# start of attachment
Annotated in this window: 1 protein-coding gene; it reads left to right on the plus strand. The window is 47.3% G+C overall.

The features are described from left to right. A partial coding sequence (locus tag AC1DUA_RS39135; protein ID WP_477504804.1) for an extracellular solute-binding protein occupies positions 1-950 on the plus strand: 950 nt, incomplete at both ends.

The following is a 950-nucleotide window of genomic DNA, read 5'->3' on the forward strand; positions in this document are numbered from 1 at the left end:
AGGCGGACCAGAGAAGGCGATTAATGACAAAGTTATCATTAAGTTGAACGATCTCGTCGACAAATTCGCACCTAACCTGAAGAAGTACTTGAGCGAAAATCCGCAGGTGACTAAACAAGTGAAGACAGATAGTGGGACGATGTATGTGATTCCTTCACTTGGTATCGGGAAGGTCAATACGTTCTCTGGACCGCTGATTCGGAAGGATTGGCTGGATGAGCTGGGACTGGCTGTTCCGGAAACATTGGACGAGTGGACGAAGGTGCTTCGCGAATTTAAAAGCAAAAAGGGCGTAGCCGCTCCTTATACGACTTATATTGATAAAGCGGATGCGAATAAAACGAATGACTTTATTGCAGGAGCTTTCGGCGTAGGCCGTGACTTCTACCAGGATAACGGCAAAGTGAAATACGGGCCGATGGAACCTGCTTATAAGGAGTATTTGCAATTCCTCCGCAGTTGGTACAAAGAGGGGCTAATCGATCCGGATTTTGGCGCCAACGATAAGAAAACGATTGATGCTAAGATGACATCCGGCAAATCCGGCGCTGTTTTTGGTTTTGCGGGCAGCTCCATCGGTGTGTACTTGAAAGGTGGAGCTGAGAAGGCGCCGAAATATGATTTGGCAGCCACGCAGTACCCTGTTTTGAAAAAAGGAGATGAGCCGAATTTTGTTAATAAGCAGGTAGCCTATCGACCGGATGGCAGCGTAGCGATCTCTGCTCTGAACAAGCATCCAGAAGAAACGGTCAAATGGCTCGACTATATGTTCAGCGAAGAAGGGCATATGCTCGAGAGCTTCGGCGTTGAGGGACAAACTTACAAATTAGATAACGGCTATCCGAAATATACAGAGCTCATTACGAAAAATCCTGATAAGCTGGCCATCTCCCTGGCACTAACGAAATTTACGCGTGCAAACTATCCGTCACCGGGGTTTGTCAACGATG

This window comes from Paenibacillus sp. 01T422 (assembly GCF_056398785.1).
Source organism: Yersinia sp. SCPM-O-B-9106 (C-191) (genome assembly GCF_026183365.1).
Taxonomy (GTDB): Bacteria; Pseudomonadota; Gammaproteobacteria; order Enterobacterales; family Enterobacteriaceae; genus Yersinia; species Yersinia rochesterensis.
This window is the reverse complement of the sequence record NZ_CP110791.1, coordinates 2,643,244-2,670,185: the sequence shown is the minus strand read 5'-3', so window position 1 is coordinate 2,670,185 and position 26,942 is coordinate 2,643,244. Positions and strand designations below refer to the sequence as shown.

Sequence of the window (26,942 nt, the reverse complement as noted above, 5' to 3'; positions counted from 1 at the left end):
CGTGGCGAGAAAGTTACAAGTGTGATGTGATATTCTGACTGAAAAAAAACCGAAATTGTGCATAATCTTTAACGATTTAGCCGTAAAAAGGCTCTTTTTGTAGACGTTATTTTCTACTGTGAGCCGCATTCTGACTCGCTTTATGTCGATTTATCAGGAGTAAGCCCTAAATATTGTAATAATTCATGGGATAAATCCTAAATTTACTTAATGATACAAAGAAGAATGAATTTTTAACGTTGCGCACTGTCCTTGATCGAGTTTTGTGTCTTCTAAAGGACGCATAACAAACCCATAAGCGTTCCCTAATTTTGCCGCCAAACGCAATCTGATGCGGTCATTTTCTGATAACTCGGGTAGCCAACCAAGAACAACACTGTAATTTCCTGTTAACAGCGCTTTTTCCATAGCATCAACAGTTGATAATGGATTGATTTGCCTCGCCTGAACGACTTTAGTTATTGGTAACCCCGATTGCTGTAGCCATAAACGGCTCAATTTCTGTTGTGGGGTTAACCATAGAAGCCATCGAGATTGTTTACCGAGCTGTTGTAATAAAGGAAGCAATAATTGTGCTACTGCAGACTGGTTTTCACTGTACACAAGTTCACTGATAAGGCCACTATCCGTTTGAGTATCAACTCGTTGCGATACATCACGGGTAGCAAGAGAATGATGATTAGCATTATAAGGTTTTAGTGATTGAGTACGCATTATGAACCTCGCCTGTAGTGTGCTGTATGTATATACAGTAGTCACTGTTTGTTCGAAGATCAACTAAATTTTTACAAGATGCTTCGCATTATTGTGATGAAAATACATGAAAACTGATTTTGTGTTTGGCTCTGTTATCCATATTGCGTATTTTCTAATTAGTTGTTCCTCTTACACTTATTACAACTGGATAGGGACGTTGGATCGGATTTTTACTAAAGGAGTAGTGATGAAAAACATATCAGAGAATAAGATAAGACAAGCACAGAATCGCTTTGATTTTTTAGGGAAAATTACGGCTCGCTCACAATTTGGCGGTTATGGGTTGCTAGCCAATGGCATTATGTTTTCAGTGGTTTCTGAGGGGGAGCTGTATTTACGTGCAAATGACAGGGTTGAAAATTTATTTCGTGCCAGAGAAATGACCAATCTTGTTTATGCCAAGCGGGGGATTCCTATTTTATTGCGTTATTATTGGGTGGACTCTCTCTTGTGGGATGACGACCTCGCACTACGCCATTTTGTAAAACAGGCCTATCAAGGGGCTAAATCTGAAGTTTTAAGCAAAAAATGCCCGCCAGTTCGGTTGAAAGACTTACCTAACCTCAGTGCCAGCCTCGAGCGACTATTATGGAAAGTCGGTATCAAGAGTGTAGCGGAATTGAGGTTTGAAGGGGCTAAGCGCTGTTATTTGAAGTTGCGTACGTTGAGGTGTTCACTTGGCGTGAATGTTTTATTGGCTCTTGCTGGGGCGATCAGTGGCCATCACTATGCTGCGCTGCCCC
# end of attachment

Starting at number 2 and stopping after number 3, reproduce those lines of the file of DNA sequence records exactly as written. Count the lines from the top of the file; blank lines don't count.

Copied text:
The features are described from left to right. A partial coding sequence (locus tag AC1DUA_RS39135; protein ID WP_477504804.1) for an extracellular solute-binding protein occupies positions 1-950 on the plus strand: 950 nt, incomplete at both ends.

The following is a 950-nucleotide window of genomic DNA, read 5'->3' on the forward strand; positions in this document are numbered from 1 at the left end: